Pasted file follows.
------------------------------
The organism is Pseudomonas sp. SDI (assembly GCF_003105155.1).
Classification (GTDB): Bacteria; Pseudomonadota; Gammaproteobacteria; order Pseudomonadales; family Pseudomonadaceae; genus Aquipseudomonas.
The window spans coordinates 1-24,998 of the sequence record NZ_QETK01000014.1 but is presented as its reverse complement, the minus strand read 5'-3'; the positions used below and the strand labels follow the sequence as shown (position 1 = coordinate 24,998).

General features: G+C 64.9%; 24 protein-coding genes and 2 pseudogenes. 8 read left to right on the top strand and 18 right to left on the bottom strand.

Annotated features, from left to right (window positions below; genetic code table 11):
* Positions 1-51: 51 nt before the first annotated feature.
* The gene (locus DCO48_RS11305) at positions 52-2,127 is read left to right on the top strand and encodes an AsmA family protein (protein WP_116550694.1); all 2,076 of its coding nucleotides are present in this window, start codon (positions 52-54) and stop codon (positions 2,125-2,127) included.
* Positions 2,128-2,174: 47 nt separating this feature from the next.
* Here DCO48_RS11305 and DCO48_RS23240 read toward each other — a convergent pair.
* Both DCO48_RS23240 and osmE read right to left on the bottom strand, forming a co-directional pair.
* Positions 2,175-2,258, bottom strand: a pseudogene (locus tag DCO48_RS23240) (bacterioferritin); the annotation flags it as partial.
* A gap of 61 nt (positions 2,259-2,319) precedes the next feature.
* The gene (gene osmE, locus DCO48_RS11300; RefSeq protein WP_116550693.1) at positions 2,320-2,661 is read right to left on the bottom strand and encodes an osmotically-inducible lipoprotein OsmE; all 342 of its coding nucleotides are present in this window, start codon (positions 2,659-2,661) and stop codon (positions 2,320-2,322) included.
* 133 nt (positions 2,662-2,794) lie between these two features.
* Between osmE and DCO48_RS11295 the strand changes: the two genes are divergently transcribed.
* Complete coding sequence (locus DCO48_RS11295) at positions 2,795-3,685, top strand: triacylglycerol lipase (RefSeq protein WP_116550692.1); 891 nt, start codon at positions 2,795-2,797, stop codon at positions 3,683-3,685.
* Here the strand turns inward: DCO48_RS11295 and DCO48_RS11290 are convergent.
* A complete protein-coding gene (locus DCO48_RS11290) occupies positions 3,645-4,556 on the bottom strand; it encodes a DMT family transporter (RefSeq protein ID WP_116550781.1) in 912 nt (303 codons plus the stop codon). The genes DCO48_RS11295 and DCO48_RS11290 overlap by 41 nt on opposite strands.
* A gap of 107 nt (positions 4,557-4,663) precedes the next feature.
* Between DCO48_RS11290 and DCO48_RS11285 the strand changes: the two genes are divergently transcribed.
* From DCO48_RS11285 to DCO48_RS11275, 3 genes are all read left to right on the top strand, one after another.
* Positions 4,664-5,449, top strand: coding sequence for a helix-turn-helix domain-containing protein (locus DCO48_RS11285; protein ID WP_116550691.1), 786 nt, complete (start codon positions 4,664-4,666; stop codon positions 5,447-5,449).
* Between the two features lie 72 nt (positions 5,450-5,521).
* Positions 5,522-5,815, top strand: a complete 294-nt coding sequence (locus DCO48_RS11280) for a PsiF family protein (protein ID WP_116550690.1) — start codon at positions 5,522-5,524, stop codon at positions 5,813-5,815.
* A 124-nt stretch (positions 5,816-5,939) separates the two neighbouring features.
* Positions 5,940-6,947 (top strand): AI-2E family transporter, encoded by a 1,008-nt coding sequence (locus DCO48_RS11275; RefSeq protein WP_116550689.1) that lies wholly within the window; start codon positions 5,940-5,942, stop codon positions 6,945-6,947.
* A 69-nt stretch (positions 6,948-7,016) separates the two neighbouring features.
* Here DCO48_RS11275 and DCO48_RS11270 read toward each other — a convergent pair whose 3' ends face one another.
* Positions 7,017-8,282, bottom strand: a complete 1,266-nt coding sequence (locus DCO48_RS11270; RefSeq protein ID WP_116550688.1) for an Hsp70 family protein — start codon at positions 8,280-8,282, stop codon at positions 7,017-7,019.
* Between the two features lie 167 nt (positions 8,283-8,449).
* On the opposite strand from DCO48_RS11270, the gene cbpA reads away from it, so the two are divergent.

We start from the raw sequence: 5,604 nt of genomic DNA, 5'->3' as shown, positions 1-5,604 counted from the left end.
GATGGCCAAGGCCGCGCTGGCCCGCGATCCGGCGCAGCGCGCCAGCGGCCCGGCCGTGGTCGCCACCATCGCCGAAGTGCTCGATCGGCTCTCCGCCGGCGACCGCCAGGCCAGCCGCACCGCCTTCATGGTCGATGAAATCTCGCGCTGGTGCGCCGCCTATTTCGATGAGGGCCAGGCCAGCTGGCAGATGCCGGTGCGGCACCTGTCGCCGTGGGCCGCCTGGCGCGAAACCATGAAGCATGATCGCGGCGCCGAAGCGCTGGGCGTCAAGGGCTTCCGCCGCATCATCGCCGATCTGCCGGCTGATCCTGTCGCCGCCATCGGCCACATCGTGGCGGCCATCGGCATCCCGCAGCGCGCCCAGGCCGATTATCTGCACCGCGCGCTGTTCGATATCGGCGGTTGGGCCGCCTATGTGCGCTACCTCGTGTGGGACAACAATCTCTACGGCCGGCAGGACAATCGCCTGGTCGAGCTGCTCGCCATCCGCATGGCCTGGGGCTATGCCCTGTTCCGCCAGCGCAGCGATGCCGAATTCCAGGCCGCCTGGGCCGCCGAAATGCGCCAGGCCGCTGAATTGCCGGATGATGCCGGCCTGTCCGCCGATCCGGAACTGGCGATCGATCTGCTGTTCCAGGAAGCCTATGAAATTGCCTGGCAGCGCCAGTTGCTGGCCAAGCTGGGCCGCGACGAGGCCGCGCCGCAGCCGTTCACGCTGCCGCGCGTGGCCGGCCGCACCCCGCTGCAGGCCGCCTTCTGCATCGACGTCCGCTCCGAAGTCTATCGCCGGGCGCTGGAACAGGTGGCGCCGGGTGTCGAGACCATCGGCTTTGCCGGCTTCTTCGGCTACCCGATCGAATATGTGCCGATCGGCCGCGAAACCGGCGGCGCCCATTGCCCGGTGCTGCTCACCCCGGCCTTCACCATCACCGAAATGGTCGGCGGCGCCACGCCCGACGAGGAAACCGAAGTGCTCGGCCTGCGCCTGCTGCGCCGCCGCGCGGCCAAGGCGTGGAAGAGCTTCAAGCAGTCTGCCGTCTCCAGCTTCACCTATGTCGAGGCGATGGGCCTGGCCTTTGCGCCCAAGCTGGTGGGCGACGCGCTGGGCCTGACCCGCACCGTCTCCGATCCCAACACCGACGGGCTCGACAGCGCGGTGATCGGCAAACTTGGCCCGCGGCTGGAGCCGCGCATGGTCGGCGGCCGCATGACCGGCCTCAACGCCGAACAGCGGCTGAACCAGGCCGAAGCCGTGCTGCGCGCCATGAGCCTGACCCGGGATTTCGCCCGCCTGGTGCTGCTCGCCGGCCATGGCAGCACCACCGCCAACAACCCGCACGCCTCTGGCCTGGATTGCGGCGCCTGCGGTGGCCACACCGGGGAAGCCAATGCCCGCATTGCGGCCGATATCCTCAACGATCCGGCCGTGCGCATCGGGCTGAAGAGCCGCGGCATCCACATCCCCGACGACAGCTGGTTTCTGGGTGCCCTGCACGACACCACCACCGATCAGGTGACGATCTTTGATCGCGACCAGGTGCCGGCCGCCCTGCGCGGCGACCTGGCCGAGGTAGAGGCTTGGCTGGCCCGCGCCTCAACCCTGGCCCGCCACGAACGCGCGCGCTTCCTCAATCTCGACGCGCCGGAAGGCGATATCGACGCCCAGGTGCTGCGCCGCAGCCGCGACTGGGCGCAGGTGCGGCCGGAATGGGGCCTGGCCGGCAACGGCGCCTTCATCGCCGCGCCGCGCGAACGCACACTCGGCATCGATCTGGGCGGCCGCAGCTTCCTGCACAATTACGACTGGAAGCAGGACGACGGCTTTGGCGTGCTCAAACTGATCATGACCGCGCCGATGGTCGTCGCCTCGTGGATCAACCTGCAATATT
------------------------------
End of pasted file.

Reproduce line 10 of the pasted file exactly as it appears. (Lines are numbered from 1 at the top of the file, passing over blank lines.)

* Both DCO48_RS23240 and osmE read right to left on the bottom strand, forming a co-directional pair.